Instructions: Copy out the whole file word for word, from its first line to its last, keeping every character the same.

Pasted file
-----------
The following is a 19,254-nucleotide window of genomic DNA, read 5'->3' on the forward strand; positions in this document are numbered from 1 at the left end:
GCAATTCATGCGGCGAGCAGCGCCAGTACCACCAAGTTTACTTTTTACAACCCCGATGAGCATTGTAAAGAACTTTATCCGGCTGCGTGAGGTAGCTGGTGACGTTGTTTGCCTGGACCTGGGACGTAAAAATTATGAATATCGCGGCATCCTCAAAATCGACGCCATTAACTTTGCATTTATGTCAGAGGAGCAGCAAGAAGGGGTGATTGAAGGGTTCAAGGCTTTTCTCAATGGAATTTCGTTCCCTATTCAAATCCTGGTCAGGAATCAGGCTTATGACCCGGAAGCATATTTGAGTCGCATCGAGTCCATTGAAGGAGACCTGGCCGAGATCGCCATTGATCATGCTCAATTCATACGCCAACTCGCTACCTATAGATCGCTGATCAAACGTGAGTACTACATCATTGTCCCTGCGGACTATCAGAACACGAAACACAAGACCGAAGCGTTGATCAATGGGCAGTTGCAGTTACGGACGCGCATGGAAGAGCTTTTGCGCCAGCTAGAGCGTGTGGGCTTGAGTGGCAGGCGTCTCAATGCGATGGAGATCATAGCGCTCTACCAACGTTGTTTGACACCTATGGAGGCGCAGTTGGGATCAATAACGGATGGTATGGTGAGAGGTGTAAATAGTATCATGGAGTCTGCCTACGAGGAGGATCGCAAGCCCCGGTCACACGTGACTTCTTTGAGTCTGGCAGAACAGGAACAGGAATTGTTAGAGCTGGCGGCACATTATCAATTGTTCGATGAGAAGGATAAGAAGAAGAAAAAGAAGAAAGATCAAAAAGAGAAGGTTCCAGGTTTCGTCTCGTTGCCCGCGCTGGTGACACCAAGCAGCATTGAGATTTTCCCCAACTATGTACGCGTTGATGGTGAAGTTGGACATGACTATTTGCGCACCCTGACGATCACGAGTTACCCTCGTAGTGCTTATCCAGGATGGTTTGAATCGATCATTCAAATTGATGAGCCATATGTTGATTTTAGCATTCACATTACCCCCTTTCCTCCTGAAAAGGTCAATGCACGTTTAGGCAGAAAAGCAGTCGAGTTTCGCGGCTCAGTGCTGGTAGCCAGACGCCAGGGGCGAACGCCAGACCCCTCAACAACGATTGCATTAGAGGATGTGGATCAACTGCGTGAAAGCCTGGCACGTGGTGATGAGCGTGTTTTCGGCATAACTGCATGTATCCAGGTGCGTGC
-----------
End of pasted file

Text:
The following is a 19,254-nucleotide window of genomic DNA, read 5'->3' on the forward strand; positions in this document are numbered from 1 at the left end:
GCAATTCATGCGGCGAGCAGCGCCAGTACCACCAAGTTTACTTTTTACAACCCCGATGAGCATTGTAAAGAACTTTATCCGGCTGCGTGAGGTAGCTGGTGACGTTGTTTGCCTGGACCTGGGACGTAAAAATTATGAATATCGCGGCATCCTCAAAATCGACGCCATTAACTTTGCATTTATGTCAGAGGAGCAGCAAGAAGGGGTGATTGAAGGGTTCAAGGCTTTTCTCAATGGAATTTCGTTCCCTATTCAAATCCTGGTCAGGAATCAGGCTTATGACCCGGAAGCATATTTGAGTCGCATCGAGTCCATTGAAGGAGACCTGGCCGAGATCGCCATTGATCATGCTCAATTCATACGCCAACTCGCTACCTATAGATCGCTGATCAAACGTGAGTACTACATCATTGTCCCTGCGGACTATCAGAACACGAAACACAAGACCGAAGCGTTGATCAATGGGCAGTTGCAGTTACGGACGCGCATGGAAGAGCTTTTGCGCCAGCTAGAGCGTGTGGGCTTGAGTGGCAGGCGTCTCAATGCGATGGAGATCATAGCGCTCTACCAACGTTGTTTGACACCTATGGAGGCGCAGTTGGGATCAATAACGGATGGTATGGTGAGAGGTGTAAATAGTATCATGGAGTCTGCCTACGAGGAGGATCGCAAGCCCCGGTCACACGTGACTTCTTTGAGTCTGGCAGAACAGGAACAGGAATTGTTAGAGCTGGCGGCACATTATCAATTGTTCGATGAGAAGGATAAGAAGAAGAAAAAGAAGAAAGATCAAAAAGAGAAGGTTCCAGGTTTCGTCTCGTTGCCCGCGCTGGTGACACCAAGCAGCATTGAGATTTTCCCCAACTATGTACGCGTTGATGGTGAAGTTGGACATGACTATTTGCGCACCCTGACGATCACGAGTTACCCTCGTAGTGCTTATCCAGGATGGTTTGAATCGATCATTCAAATTGATGAGCCATATGTTGATTTTAGCATTCACATTACCCCCTTTCCTCCTGAAAAGGTCAATGCACGTTTAGGCAGAAAAGCAGTCGAGTTTCGCGGCTCAGTGCTGGTAGCCAGACGCCAGGGGCGAACGCCAGACCCCTCAACAACGATTGCATTAGAGGATGTGGATCAACTGCGTGAAAGCCTGGCACGTGGTGATGAGCGTGTTTTCGGCATAACTGCATGTATCCAGGTGCGTGC